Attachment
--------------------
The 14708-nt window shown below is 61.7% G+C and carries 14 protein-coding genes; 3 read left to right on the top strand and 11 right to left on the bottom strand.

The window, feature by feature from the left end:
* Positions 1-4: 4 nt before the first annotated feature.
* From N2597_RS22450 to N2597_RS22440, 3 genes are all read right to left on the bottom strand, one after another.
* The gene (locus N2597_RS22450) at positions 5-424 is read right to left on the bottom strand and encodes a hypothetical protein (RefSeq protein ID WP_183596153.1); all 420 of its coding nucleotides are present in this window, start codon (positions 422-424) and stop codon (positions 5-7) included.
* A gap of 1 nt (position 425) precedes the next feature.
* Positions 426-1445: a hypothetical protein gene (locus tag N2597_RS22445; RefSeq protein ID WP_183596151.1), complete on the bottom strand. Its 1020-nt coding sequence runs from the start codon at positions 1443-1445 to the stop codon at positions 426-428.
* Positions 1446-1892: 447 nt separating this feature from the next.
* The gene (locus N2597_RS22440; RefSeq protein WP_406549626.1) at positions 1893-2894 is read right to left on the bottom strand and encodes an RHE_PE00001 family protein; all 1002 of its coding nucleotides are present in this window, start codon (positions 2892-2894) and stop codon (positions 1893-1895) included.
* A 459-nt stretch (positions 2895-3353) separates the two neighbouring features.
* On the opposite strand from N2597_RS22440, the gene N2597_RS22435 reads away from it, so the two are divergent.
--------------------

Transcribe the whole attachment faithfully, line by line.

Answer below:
The 14708-nt window shown below is 61.7% G+C and carries 14 protein-coding genes; 3 read left to right on the top strand and 11 right to left on the bottom strand.

The window, feature by feature from the left end:
* Positions 1-4: 4 nt before the first annotated feature.
* From N2597_RS22450 to N2597_RS22440, 3 genes are all read right to left on the bottom strand, one after another.
* The gene (locus N2597_RS22450) at positions 5-424 is read right to left on the bottom strand and encodes a hypothetical protein (RefSeq protein ID WP_183596153.1); all 420 of its coding nucleotides are present in this window, start codon (positions 422-424) and stop codon (positions 5-7) included.
* A gap of 1 nt (position 425) precedes the next feature.
* Positions 426-1445: a hypothetical protein gene (locus tag N2597_RS22445; RefSeq protein ID WP_183596151.1), complete on the bottom strand. Its 1020-nt coding sequence runs from the start codon at positions 1443-1445 to the stop codon at positions 426-428.
* Positions 1446-1892: 447 nt separating this feature from the next.
* The gene (locus N2597_RS22440; RefSeq protein WP_406549626.1) at positions 1893-2894 is read right to left on the bottom strand and encodes an RHE_PE00001 family protein; all 1002 of its coding nucleotides are present in this window, start codon (positions 2892-2894) and stop codon (positions 1893-1895) included.
* A 459-nt stretch (positions 2895-3353) separates the two neighbouring features.
* On the opposite strand from N2597_RS22440, the gene N2597_RS22435 reads away from it, so the two are divergent.